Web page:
7. ^ Woolsey, Matt (2007-07-16). "America's Fastest-Growing Suburbs". Forbes.com. p. 2. Archived from the original on June 29, 2012. Retrieved August 7, 2007. 
  8. ^ "A Diverse And Colorful History". Issaquah Chamber of Commerce. Retrieved June 24, 2007. 
  9. ^ Stein, Alan J. (2003-06-16). "Gilman (later Issaquah) incorporates on April 29, 1892.". HistoryLink. Retrieved June 21, 2011. 
  10. ^ "US Gazetteer files: 2010, 2000, and 1990". United States Census Bureau. 2011-02-12. Retrieved 2011-04-23. 
  11. ^ "Squak Mountain". Washington State Parks. Retrieved January 30, 2013. 
  12. ^ "COUGAR MOUNTAIN REGIONAL WILDLAND PARK". King County Parks. Retrieved January 30, 2013.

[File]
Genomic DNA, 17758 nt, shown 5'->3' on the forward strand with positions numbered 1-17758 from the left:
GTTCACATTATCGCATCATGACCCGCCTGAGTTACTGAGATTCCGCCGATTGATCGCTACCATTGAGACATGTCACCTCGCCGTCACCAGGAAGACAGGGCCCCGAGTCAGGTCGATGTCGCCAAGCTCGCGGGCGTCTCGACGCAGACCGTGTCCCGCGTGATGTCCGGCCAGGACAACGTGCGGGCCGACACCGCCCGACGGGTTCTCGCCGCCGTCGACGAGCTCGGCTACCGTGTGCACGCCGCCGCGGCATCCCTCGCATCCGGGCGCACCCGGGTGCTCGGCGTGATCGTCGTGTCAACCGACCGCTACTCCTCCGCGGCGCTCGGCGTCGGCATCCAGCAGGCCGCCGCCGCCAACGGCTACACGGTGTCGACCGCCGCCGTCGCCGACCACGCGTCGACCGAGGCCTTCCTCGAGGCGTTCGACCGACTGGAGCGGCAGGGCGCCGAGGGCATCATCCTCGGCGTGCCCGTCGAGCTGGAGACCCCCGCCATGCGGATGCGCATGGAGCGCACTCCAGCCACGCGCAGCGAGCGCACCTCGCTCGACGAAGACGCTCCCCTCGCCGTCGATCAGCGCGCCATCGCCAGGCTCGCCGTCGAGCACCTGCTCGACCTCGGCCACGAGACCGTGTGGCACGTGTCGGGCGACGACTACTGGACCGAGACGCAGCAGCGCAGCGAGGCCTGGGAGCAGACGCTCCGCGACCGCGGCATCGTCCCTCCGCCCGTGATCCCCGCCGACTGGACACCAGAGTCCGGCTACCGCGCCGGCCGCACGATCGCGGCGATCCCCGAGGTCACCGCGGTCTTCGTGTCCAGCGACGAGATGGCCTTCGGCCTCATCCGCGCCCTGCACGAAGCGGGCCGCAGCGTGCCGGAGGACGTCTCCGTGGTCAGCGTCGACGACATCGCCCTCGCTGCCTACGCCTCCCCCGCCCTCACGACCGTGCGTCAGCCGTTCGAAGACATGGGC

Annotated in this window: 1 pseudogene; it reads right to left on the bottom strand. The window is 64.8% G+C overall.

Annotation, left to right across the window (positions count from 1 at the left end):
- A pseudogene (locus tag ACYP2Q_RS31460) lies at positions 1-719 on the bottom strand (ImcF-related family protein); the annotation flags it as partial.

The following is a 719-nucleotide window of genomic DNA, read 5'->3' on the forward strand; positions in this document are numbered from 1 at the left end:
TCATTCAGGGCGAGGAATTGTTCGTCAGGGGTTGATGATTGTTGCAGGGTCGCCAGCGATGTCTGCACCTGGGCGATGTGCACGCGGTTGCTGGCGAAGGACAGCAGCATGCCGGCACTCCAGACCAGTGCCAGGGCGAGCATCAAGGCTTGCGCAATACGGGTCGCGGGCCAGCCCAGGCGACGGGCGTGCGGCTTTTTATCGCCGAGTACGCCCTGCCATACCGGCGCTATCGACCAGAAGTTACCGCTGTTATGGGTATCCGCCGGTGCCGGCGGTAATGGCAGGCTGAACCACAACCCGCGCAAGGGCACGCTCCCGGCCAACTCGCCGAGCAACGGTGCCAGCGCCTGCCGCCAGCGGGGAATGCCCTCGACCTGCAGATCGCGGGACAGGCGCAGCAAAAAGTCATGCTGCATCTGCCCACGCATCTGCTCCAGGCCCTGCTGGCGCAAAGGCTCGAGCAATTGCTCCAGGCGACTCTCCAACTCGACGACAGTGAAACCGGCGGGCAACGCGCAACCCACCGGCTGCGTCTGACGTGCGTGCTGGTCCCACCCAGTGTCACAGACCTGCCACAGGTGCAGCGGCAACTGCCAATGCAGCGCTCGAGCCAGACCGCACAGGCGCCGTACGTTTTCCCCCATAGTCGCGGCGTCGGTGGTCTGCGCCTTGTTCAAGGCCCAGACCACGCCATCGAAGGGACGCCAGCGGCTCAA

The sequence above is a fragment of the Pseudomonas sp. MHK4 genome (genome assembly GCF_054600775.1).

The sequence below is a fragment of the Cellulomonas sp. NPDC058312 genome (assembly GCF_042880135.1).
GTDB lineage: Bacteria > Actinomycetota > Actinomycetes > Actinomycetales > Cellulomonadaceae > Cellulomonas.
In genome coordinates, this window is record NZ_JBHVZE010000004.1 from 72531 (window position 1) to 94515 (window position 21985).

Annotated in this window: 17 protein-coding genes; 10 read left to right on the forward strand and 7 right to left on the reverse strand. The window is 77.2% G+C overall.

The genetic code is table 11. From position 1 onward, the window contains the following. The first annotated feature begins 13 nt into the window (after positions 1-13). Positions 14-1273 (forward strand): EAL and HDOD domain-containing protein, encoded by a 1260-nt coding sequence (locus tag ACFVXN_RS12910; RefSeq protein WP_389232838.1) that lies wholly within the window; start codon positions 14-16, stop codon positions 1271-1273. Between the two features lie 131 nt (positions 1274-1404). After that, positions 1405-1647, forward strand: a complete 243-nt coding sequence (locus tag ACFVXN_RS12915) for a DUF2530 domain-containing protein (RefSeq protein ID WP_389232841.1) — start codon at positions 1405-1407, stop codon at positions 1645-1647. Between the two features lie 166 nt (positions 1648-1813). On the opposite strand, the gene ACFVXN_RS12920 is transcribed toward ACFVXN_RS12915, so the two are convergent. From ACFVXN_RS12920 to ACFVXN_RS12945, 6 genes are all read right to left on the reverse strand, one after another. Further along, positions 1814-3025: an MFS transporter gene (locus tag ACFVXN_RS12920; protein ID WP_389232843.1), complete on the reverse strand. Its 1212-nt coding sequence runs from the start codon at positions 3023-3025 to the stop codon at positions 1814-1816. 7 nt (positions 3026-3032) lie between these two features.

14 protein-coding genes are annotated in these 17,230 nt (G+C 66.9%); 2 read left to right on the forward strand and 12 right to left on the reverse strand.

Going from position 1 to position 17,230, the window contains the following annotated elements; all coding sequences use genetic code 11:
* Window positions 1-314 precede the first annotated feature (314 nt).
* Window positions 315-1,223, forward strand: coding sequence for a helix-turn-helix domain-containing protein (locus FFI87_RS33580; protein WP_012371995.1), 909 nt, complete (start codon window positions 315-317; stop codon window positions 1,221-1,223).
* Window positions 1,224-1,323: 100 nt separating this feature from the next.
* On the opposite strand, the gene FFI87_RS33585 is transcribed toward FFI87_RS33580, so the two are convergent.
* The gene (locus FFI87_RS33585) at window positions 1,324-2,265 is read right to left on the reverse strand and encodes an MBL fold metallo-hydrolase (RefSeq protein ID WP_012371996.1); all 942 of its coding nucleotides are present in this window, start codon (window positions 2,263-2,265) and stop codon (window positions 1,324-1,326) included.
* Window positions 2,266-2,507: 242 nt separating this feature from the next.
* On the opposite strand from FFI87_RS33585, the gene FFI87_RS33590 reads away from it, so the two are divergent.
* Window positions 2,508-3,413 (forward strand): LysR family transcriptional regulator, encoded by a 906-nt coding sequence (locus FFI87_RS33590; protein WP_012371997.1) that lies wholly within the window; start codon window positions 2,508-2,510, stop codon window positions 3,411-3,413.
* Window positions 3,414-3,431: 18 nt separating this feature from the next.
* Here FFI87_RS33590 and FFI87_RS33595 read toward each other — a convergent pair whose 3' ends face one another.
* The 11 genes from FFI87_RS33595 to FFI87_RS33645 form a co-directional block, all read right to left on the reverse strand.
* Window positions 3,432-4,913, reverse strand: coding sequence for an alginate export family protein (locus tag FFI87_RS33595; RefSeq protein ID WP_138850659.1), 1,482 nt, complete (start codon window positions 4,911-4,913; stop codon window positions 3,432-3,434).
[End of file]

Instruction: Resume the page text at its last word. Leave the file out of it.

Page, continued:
13. ^ "West Tiger Mountain NRCA". WA DNR. Retrieved January 30, 2013. 
  14. ^ "Tiger Mountain State Forest". WA State Parks. Retrieved January 30, 2013. 
  15. ^ "Monthly Averages for Issaquah, WA". The Weather Channel. Retrieved September 2, 2009. 
  16. ^ Moffatt, Riley. Population History of Western U.S. Cities & Towns, 1850–1990. Lanham: Scarecrow, 1996, 323.
  17. ^ United States Census Bureau. "Census of Population and Housing". Retrieved July 31, 2013. 
  18. ^ "Annual Estimates of the Resident Population: April 1, 2010 to July 1, 2013". Retrieved June 4, 2014. 
  19. ^ Kagarise, Warren (August 28, 2012). "Trolley returns, and supporters prepare for rides to start in October". Issaquah Press. Retrieved January 28, 2013. 
  20. ^ Issaquah Press Staff (October 16, 2012). "All aboard, Issaquah, as downtown trolley starts service". Issaquah Press. Retrieved January 28, 2013. 
  21. ^ Production History, Village Theatre. Accessed online 2014-03-08.
  22. ^ Theatres: Equity Theatre, The Actors Handbook, A Directory for Stage, Film and Commercial Actors in Seattle. Accessed online 2014-03-08.
  23. ^ [1][dead link]